Ricky did a phenomenal job. I watched his four birdies. I think if he doesn't take something out of that and move forward with his career to another level, then he's really missed the boat. But he relished it, he wanted it, and he produced the goods. So kudos to him.
Q. Sorry to go back to the whole Tiger Woods thing. It used to be not if but when he would catch Jack. Do you still think he has a chance after this past year and his lack of performance on the course that he has a chance to catch Jack?
GREG NORMAN: I think he still has a chance to catch Jack. I think the chances are getting slimmer and slimmer, though. Like I said, the younger players are getting better and better and he's not as intimidating on the golf course as much anymore, and he's not winning. So winning breeds success and confidence.
As he goes into Augusta next year, if he hasn't won a golf tournament, that's going to be nearly a year and a half maybe. That's going to be really tough on him because now you start doubting yourself and you think, okay, when will I ever win again, and then you've got to think about winning majors to break Jack's record.
He's a good enough player to do it, there's no question about it. It's just that as more time goes on, those chances start to dwindle more and more?
Q. You touched on a couple things. How gratifying is the globalization of golf given your role in it?
GREG NORMAN: I love it. I do a lot of traveling around the world. To see the development of the game of golf in the far east right now is just phenomenal, Vietnam, Cambodia, Singapore, Malaysia, China, I can go right down the whole list, Korea. Look at the domination of Koreans on the LPGA Tour. It's fantastic. Brazil is exploding right now since the 2016 announcement; Argentina is on its way; Australia is still good. It's just everywhere. It seems like the energy in the game of golf is picking up tremendously well.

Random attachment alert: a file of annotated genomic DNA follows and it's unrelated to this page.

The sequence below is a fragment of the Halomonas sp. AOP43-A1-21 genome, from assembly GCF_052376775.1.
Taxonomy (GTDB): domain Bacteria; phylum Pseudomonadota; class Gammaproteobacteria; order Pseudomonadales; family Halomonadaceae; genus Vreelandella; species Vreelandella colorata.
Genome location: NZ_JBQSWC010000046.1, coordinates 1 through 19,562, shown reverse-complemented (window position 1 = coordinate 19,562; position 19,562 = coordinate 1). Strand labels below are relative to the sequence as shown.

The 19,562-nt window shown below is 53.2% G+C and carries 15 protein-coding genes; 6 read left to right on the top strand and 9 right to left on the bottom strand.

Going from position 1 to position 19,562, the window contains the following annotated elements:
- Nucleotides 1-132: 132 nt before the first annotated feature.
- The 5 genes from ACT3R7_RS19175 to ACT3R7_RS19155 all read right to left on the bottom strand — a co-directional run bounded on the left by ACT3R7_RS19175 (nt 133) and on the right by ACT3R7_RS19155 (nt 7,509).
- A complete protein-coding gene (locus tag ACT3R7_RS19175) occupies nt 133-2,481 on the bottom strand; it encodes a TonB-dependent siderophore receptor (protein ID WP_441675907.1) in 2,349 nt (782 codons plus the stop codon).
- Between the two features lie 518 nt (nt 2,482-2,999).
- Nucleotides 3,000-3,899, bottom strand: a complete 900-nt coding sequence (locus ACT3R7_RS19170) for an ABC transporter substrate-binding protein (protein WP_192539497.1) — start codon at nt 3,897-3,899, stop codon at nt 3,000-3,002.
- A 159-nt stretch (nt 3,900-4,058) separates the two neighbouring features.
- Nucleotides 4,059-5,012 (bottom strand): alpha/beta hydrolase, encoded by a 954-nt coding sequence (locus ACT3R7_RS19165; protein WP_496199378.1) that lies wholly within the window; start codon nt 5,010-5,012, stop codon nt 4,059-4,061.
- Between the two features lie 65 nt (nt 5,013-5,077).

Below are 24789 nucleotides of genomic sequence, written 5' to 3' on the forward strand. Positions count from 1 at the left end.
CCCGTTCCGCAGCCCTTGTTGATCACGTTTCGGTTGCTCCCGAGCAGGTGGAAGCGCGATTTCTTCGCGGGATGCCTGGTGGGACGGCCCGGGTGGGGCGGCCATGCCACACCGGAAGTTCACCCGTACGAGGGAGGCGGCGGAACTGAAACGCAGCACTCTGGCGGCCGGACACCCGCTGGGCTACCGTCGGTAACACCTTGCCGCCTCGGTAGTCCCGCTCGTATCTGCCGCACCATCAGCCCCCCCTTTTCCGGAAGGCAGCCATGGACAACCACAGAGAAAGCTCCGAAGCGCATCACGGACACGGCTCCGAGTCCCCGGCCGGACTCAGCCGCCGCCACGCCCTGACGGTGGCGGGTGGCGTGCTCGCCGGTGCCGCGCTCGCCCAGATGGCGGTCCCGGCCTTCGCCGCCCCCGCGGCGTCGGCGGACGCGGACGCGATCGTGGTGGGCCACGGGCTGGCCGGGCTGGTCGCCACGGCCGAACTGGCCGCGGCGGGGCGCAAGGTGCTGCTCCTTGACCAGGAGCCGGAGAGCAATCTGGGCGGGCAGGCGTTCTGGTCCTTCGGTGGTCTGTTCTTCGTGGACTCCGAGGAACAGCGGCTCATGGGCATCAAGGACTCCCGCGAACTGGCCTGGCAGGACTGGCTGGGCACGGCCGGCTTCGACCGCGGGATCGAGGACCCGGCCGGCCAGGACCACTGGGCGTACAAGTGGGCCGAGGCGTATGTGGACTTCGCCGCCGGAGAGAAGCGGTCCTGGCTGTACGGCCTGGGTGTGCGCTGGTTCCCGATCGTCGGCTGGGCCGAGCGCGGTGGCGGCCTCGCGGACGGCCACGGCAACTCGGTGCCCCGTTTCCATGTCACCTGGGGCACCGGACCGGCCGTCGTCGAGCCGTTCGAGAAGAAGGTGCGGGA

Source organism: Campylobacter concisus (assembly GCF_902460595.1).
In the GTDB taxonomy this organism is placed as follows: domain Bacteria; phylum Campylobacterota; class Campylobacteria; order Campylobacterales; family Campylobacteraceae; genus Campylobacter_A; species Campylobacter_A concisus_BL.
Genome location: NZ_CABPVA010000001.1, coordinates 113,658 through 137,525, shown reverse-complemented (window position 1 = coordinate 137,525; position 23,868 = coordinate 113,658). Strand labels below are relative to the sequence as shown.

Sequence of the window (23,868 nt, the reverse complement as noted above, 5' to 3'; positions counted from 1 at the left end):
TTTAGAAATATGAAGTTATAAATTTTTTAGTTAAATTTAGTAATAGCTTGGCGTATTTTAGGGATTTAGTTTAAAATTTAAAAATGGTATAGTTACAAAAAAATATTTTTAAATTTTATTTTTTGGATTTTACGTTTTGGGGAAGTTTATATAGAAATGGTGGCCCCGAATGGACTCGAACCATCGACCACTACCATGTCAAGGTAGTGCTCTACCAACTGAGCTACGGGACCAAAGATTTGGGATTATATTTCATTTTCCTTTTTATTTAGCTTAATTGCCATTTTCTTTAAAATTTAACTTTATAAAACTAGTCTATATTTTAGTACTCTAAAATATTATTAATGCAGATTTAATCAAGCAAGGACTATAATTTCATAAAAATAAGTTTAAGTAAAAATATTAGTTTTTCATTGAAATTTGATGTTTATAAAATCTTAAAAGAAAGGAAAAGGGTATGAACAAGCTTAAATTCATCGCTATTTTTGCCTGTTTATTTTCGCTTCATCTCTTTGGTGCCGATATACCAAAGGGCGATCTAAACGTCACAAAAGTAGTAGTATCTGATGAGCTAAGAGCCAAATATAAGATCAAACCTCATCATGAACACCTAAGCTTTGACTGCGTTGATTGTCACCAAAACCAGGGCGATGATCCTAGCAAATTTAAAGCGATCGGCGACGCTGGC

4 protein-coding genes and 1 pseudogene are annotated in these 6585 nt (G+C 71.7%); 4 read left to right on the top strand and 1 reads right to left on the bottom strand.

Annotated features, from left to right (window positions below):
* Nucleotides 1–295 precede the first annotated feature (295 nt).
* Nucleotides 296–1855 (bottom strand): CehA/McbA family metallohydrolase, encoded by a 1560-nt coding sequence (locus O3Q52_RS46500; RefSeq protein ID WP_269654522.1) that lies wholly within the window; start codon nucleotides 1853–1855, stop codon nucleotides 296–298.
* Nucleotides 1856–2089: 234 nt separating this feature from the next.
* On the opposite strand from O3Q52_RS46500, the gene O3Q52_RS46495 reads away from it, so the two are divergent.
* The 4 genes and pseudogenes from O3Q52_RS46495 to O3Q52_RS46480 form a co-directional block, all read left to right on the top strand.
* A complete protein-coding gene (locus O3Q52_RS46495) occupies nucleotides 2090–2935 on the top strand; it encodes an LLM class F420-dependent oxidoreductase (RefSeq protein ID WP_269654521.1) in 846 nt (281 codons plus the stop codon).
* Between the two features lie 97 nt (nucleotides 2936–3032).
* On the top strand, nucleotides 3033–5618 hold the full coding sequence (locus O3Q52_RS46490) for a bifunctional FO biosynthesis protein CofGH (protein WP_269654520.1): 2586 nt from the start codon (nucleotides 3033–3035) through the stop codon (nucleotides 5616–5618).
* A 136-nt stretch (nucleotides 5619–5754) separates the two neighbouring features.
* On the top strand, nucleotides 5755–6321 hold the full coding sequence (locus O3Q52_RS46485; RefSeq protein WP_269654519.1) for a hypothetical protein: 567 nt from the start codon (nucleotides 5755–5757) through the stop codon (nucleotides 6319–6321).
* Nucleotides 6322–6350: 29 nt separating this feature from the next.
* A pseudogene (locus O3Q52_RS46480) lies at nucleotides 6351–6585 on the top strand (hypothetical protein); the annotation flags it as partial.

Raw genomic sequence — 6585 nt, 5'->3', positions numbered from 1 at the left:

We're seeing a lot of the U.S. dollars being injected into places like Vietnam and building four-star, five-star resorts, tremendous growth right there, Da Nang, China Beach, that whole area which Americans are old enough when they learned a little bit about the Vietnam War, it's just absolutely opened up tremendously, beautiful beaches and gorgeous country and great food.
And then China hasn't even started yet. I mean, there's still a moratorium on golf course construction there, but they're planning -- I was at a speech in Hainan Island a couple months ago, and China really want to have more golfers in their country than what America has by 2020, 2025, so you think in 15 years' time they're going to go from 3 million golfers to 26 million golfers? I mean, that's a huge growth. And if that happens, then everybody in the game of golf from soft goods to hard goods to golf course developments to fertilizers to everything you think about is just going to go straight through the roof. And that's why China is taking its time and understanding what that impact will have in the country, and obviously you've got to build a lot of golf courses to put that many people on the golf course.
The game is really in a good place. I truly believe in the next 20 years the East will take over the West with the domination of the game. There's no question about it. We see it happening with the Koreans in the game of golf. We've seen the success with Y.E. Yang winning major championships and the gals on the LPGA.
When China opens up, I know I've got a junior foundation in China now, and to see the talent of some of these young kids at five years old, eight years old, 13 years old, and their commitment to the sport is just incredible. They produced great gymnasts for decades and decades and decades in the Olympics, so just imagine applying that to the game of golf. They'll have a pretty strong team by 2016 in the Olympics, I'll bet you that.